Recent increases in U.S. heavy precipitation associated with tropical cyclones

Kenneth E. Kunkel, David R. Easterling, David A.R. Kristovich, Byron Gleason, Leslie Stoecker, Rebecca Smith

Research output: Contribution to journalArticlepeer-review


Precipitation time series for 935 long-term U.S. climate stations were analyzed to identify daily extreme events associated with tropical cyclones (TCs). Extremes were defined as daily amounts exceeding a threshold for a 1 in 5-yr occurrence. TCs account for 30% or more of all such extreme events at a number of stations and about 6% of the national annual total. During 1994-2008, the number of TC-associated events was more than double the long-term average while the total annual national number of events was about 25% above the long-term (1895-2008) average. Despite the limited spatial area and portion of the annual cycle affected by TCs, the anomalous number of events associated with TCs accounted for over one-third of the overall national anomaly for 1994-2008. While there has been a recent increase in the number of landfalling U.S. hurricances, the increase in TC-associated heavy events is much higher than would be expected from the pre-1994 association between the two.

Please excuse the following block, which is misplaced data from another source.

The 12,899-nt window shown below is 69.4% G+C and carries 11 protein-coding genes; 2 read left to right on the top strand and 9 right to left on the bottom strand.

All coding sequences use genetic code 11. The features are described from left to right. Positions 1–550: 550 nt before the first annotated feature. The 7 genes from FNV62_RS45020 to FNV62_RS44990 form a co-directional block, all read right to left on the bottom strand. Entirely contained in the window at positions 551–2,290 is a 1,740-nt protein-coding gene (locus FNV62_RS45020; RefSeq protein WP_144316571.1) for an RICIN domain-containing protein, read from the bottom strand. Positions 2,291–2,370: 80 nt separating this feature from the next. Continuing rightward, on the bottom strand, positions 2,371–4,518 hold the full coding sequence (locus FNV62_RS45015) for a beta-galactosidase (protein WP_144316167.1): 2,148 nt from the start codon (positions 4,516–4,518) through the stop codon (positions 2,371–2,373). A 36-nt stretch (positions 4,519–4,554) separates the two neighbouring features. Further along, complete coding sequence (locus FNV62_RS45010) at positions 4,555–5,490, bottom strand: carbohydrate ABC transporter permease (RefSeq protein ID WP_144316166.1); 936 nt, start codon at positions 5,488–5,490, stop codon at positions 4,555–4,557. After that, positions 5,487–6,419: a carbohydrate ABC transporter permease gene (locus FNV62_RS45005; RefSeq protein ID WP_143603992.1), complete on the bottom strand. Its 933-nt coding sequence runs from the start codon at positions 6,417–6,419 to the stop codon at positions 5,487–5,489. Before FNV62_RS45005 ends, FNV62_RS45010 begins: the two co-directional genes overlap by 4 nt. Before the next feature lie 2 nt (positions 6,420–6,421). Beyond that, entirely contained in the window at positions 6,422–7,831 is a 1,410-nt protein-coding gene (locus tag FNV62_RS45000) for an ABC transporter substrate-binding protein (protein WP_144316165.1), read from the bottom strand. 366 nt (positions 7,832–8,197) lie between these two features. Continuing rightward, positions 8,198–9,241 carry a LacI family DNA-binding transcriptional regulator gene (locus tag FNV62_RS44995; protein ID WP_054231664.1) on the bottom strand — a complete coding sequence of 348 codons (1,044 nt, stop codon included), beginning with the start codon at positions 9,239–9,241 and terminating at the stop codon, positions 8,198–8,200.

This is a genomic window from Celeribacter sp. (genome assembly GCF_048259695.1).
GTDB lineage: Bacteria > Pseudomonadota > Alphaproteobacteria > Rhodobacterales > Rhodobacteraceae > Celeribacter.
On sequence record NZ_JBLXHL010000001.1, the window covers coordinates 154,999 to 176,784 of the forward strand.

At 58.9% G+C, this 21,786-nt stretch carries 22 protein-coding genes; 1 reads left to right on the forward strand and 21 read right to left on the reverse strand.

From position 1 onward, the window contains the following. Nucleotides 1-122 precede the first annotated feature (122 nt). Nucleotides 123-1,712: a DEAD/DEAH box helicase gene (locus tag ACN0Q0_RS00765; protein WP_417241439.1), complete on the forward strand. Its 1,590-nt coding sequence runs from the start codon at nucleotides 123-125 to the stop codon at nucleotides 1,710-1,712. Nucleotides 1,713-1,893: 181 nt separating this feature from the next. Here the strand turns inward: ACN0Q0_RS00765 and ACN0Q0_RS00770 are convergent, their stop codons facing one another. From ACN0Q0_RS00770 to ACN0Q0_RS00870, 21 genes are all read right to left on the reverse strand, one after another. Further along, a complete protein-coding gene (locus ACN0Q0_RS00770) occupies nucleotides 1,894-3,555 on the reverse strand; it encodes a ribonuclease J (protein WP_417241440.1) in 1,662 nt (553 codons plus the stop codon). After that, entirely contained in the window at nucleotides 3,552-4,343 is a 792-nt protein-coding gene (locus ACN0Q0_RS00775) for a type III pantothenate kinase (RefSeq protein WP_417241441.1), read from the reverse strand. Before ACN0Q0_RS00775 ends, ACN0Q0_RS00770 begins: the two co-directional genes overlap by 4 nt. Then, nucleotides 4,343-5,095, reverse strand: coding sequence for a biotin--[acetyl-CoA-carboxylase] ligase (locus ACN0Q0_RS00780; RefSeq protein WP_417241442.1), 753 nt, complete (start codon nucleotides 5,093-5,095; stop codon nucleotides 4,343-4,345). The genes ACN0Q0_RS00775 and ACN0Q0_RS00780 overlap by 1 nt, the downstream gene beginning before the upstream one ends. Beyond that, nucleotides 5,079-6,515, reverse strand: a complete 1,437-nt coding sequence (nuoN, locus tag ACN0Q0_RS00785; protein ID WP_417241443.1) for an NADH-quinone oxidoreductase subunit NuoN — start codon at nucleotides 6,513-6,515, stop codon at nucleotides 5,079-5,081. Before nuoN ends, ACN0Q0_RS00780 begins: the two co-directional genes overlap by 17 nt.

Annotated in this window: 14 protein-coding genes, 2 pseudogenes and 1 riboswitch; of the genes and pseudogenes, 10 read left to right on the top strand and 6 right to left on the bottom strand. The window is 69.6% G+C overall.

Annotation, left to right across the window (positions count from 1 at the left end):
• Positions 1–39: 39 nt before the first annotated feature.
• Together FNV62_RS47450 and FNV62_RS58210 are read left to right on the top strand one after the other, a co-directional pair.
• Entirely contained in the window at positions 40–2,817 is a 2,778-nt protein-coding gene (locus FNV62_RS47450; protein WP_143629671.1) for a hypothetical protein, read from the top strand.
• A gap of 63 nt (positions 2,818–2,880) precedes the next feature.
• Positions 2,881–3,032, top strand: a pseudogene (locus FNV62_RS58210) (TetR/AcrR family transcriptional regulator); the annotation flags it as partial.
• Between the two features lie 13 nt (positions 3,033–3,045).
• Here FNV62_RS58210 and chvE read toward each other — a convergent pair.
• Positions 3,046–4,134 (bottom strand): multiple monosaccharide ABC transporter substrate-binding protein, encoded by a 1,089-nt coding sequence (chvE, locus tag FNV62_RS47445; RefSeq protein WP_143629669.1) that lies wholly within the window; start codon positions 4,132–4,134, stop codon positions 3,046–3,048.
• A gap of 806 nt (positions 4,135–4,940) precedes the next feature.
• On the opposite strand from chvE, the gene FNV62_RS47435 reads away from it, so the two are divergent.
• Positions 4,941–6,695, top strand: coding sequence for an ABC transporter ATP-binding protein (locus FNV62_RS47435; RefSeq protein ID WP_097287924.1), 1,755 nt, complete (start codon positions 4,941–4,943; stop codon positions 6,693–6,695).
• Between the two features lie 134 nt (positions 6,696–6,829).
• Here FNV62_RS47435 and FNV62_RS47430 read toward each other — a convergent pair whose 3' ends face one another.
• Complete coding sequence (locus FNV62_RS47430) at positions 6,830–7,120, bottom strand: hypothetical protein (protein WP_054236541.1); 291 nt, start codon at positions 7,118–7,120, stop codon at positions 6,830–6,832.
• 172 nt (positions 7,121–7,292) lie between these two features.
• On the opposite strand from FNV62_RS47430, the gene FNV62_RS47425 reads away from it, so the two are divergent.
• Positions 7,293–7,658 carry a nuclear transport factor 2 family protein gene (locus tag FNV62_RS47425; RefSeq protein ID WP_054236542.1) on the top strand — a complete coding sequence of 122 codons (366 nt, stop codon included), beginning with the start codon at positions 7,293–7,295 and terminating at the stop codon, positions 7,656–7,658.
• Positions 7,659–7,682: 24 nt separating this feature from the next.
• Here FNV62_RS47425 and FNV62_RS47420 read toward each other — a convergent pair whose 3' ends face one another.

Original languageEnglish (US)
Article numberL24706
JournalGeophysical Research Letters
Issue number24
StatePublished - Dec 1 2010

ASJC Scopus subject areas

  • Geophysics
  • General Earth and Planetary Sciences


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